Immersive technologies can then be investigated and decided upon, defining which types and manufacturers are fit for purpose, as well as allowing the IT / IS and Procurement teams to check integration and deployment requirements. They will likely have a number of questions about hardware ownership, data privacy and security, device access control, app deployment and interoperability within the organisation network. The main manufacturers all have their own data security and privacy polices, enterprise warranty and support agreements and device management platform EULAs. We have listed the main ones available online at the bottom of this article.

The main factors influencing hardware choice derive from how the user will interact with the content and the type of content required to meet the objectives and outcomes. Will they be seated or standing? Will they experience the content alone or with others? Do they need to be able to reference real-world assets or space? Do they need to track their hands or have virtual hand representation? Do they need to move around the real-world space or even if standing, will they be fairly stationary? Will the content be 360º film or computer-generated visuals? Other factors come down to scale; how many users will there be in a session? What is the target reach (number of people over a given time)?

GOTCHA! Some content vendors operate a walled-garden approach to the provision of immersive technology solutions and will try to restrict organisations from being able to install content from other vendors within the ecosystem. Always be sure to read the small-print around what you can and cannot do with the hardware you are paying for. Enterprise organisations should be free to pick and choose apps from a range of vendors to install onto immersive devices, to ensure wider adoption and greater ROI from those initial purchases.

You might want to set aside a small amount of time and budget to carry out some exploratory R&D at this stage, just to sense check what you are scoping out is feasible with the available technologies, software toolkits and importantly, overall budget, timescales and quality expectations. This is especially important when the design could require incorporation of new development environments or tools, beyond what has been validated as effective or compatible previously. This could also be carried out in the design phase too.

Finally, look ahead to deployment and the end user, ensuring that they have been defined and factored into the timelines, allowing for sessions to train the trainer, carry out integration and user testing to confirm everything operates as expected before the big day of launch or first-time use at any sense of scale.

Design Phase

Following on from the discover phase, the scope of works output from which feeds directly into the design phase, where what will be developed is shaped and honed, for review by the stakeholders. The design phase will produce a number of outputs, that will then feed into the develop phase accordingly.

At this stage, much of the effort will be carried out by the content vendor team, assuming you have opted to work with an external organisation to create your immersive experience, or your internal L&D team, likely supported by the innovation, R&D and technical teams and associated SMEs. However the need for communication, knowledge sharing and reviews means that key stakeholders should expect to be involved during this stage too.

There are many facets to design, likely incorporating a number of roles and people, including the learning-, interaction-, systems-, graphic- and UX designers. They will create the structure of the content, textually and visually as well as defining the user journey and how they will flow through the experience. Do not forget the data that needs to be gathered throughout the experience, to feed into the user feedback and metrics reporting functionality.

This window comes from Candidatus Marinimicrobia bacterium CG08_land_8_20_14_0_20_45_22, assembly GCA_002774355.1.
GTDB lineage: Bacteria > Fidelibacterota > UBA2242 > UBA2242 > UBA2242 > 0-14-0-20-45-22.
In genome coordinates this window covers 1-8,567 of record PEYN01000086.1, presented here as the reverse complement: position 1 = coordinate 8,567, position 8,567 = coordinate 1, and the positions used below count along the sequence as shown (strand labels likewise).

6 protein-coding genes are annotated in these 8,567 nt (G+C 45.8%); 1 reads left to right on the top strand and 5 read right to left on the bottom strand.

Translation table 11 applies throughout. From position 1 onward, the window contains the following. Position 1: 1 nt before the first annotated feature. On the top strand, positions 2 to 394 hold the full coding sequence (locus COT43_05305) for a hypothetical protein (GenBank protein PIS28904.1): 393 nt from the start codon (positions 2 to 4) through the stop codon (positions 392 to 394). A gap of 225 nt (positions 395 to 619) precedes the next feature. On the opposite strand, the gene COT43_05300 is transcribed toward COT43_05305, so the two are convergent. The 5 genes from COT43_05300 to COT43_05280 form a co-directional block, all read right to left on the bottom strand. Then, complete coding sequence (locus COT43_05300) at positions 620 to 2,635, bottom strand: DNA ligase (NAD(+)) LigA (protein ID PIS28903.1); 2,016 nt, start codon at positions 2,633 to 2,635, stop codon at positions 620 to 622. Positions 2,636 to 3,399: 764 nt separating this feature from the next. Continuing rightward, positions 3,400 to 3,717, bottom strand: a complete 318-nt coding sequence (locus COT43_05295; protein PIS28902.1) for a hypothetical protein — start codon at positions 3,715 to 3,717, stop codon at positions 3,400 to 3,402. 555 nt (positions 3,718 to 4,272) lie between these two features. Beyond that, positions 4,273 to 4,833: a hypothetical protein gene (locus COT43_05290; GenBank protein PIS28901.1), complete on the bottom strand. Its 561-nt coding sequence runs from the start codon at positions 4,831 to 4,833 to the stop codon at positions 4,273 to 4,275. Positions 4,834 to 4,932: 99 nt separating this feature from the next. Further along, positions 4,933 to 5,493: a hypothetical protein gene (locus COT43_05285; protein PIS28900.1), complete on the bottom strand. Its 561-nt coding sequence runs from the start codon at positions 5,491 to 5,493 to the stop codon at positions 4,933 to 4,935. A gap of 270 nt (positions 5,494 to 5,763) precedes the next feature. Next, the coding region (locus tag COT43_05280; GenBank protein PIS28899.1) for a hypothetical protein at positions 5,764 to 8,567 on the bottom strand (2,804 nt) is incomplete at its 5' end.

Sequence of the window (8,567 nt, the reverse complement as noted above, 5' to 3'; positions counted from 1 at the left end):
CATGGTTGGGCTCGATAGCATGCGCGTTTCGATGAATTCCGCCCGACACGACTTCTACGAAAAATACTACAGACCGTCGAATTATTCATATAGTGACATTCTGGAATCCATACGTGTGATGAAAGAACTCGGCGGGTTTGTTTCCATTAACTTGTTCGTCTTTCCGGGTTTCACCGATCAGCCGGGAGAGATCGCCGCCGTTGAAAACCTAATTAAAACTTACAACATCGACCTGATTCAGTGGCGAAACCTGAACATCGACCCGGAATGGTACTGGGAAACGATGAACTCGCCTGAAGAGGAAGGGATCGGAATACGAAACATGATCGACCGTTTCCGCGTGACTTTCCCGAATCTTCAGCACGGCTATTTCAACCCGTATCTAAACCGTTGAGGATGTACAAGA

Some of these roles and responsibilities can be broken down further depending upon project requirements and will have further outputs, such as narrative scripts, branching logic, VO actor scripts and film shoot call sheets, and story- or moodboards to start to convey the sense of feeling what the experience will look like and be like for the end user.

GOTCHA! The ‘Half Life Alyx Effect’ – someone on the team has likely played this (albeit critically acclaimed, fantastic) game and is likely prone to overcomplicating and expecting too much from every interaction with every object within the environment. Have to remember that the game cost many millions of dollars to create by a team of hundreds, most likely far higher in both senses than your project budget and timelines allow. Remember K.I.S.S (Keep It Simple, Stupid) design, especially as with all new technologies, you are likely going to be placing users in their first experience and you do not want to overwhelm them.

It is also very sensible to involve the technical development team as this stage, the ones who will be coding and bringing the design to life, since they will be able to confirm whether the proposed design is possible with the known development environment and tools, and that the level of effort required to create the design is within expectations of the budget and timeframes.

The key output will be a master document, or series of documents, that will define every aspect of the design of the experience, from start to finish, including key interactions and outcomes, wireframes for user interface, data schema, content logic and all relevant aspects necessary to provide the development team with all the information they need to begin creation, reducing as much uncertainty or aspects that could be left to interpretation.

GOTCHA! Sometimes a design on paper just doesn’t correlate to a meaningful immersive interaction or outcome. Incorporate paper prototypes or even some 3D prototyping software tools for the more contentious designs, to root these potential pitfalls out before you burn precious development time trying to solve them.

At the end of this stage, the stakeholder review will confirm that the proposed design meets the scope and expectations of the organisation, in relation to learning outcomes, business objectives and engagement, whilst being achievable within the agreed budget and timeframes. This is also a good time to sense check the design and define what counts as scope creep or a change request, to ensure that everyone is clear should these project gremlins arise during development. Setting aside a small contingency budget helps rapidly alleviate these issues should they arise, without causing too much interruption and halting proceedings.